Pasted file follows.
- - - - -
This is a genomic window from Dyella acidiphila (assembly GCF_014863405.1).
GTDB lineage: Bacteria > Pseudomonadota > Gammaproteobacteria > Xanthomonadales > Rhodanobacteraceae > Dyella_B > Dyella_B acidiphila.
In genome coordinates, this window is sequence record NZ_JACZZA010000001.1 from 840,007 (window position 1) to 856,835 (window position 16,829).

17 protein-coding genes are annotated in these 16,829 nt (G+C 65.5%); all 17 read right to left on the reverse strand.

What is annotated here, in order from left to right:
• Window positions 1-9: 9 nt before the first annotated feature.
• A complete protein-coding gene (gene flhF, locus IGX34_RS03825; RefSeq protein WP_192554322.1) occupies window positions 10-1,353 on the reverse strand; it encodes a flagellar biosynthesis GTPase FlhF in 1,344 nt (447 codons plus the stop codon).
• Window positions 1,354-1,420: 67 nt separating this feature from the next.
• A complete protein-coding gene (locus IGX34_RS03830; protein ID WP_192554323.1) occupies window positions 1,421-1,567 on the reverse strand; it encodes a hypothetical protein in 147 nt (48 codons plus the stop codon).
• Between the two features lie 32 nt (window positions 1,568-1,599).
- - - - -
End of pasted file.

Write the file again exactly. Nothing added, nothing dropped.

This is a genomic window from Dyella acidiphila (assembly GCF_014863405.1).
GTDB lineage: Bacteria > Pseudomonadota > Gammaproteobacteria > Xanthomonadales > Rhodanobacteraceae > Dyella_B > Dyella_B acidiphila.
In genome coordinates, this window is sequence record NZ_JACZZA010000001.1 from 840,007 (window position 1) to 856,835 (window position 16,829).

17 protein-coding genes are annotated in these 16,829 nt (G+C 65.5%); all 17 read right to left on the reverse strand.

What is annotated here, in order from left to right:
• Window positions 1-9: 9 nt before the first annotated feature.
• A complete protein-coding gene (gene flhF, locus IGX34_RS03825; RefSeq protein WP_192554322.1) occupies window positions 10-1,353 on the reverse strand; it encodes a flagellar biosynthesis GTPase FlhF in 1,344 nt (447 codons plus the stop codon).
• Window positions 1,354-1,420: 67 nt separating this feature from the next.
• A complete protein-coding gene (locus IGX34_RS03830; protein ID WP_192554323.1) occupies window positions 1,421-1,567 on the reverse strand; it encodes a hypothetical protein in 147 nt (48 codons plus the stop codon).
• Between the two features lie 32 nt (window positions 1,568-1,599).